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Pandemic parenting: How Parents.com is pivoting its digital strategy to serve readers in a time of crisis

April 9, 2020 | By Esther Kezia Thorpe – Independent Media Reporter @EstherKeziaT

As schools close around the world and a growing number of people are having to juggle home working and childcare, parents face unique challenges in the wake of the Covid-19 pandemic. As a result, the Meredith Corp. brand Parents.com has responded with a radical shift to serve their audience.

Julia Dennison is the Executive Editor at Parents.com. She and her now fully-remote team have pivoted their digital strategy to provide advice and resources to parents during the coronavirus crisis.

The crisis has come on so quickly that just four weeks ago, the team were debating whether to even cover coronavirus. “We try to stay in our beat. We have a sister site Health.com that we syndicate content from,” Dennison explained. But it quickly became apparent that this would need Parents.com’s own input.

“Our initial thinking was that this was going to affect a lot of people. So we looked at search trends to see what terms we could answer from a parenting-resource point of view.”

The content pivot

Looking at search trends and responding is something the Parents.com team are well-practiced in doing. It has helped form a more strategic response to the content they have now produced, which has three primary areas.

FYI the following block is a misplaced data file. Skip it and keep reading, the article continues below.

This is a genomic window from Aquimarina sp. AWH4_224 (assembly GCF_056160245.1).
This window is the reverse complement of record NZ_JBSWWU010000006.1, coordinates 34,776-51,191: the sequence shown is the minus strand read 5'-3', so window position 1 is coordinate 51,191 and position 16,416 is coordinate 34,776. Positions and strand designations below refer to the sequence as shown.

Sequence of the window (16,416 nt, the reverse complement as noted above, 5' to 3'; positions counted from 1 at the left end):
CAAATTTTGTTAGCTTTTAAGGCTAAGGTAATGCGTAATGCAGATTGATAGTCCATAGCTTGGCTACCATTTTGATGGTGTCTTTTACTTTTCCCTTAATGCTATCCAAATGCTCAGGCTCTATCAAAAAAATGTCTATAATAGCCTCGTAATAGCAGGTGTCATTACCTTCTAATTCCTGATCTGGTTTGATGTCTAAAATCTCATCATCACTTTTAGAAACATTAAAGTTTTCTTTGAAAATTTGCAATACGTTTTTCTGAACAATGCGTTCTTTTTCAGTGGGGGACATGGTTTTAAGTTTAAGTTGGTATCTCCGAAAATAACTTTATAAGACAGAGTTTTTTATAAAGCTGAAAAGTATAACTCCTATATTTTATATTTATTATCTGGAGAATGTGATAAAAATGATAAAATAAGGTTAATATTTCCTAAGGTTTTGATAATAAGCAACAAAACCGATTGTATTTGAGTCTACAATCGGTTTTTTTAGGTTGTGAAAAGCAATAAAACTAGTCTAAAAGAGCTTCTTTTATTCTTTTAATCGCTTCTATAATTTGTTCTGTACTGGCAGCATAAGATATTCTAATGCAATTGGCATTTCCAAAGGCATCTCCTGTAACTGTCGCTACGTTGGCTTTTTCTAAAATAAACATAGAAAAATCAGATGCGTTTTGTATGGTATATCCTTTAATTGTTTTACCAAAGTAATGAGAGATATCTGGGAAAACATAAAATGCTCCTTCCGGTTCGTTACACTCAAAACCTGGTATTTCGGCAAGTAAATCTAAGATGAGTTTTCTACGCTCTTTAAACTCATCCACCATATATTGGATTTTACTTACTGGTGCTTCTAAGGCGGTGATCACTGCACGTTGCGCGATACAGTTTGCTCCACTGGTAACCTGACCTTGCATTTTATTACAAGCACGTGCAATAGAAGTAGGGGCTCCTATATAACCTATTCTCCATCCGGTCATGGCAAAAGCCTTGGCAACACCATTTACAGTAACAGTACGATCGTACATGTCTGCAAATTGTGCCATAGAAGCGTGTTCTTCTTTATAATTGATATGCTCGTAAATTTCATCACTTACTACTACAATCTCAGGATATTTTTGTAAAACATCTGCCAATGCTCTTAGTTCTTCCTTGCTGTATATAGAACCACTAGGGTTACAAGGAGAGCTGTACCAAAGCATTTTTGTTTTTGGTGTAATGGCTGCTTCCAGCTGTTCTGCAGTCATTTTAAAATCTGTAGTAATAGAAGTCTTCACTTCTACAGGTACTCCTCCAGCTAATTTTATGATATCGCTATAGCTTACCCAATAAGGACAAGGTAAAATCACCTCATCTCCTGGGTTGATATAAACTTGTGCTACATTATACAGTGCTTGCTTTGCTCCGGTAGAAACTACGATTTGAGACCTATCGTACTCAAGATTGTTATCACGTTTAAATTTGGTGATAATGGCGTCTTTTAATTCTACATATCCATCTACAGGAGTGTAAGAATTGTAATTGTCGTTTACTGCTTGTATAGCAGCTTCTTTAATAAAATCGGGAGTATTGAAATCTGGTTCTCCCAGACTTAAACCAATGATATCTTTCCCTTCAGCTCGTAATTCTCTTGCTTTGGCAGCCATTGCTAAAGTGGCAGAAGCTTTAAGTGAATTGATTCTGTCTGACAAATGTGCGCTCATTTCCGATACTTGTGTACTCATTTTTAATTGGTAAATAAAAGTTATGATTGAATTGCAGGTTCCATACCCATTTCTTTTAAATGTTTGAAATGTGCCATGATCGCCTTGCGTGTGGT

The first is a comprehensive guide to coronavirus for parents, covering everything from how the virus is affecting pregnant women, to basic tips around sterilizing thermometers. This was the initial content strategy the editorial team focused on, and have been updating ever since.

“We’ve been really trying to just watch the trends and respond to them with informative content,” Dennison explained. “More than ever, parents need a reliable, trustworthy, and relatable source. We’re really trying to lean into our specialty.”

The second area is creating content that is supportive to parents. “Parents are going through the hardest test of parenthood they’ve probably ever gone through,” said Dennison. “It’s testing everything about parenthood to its limits.” In response, Parents.com have been working to create resources to help parents feel less isolated. This ranges from tips to how to cope with childcare to how to discuss the crisis with younger children.

As part of this, Dennison has been documenting her own experiences as a daily video blog on YouTube. Like many parents today, Dennison is juggling childcare with working from home. “I wanted to document that and show the world that I might be the Executive Editor of Parents.com, but I’m finding this just as hard as everybody else is.”

As video rises in popularity during the pandemic, the Parents.com team are looking out for ways to produce more content remotely, including having Editor in Chief Julia Edelstein read stories over Instagram Live.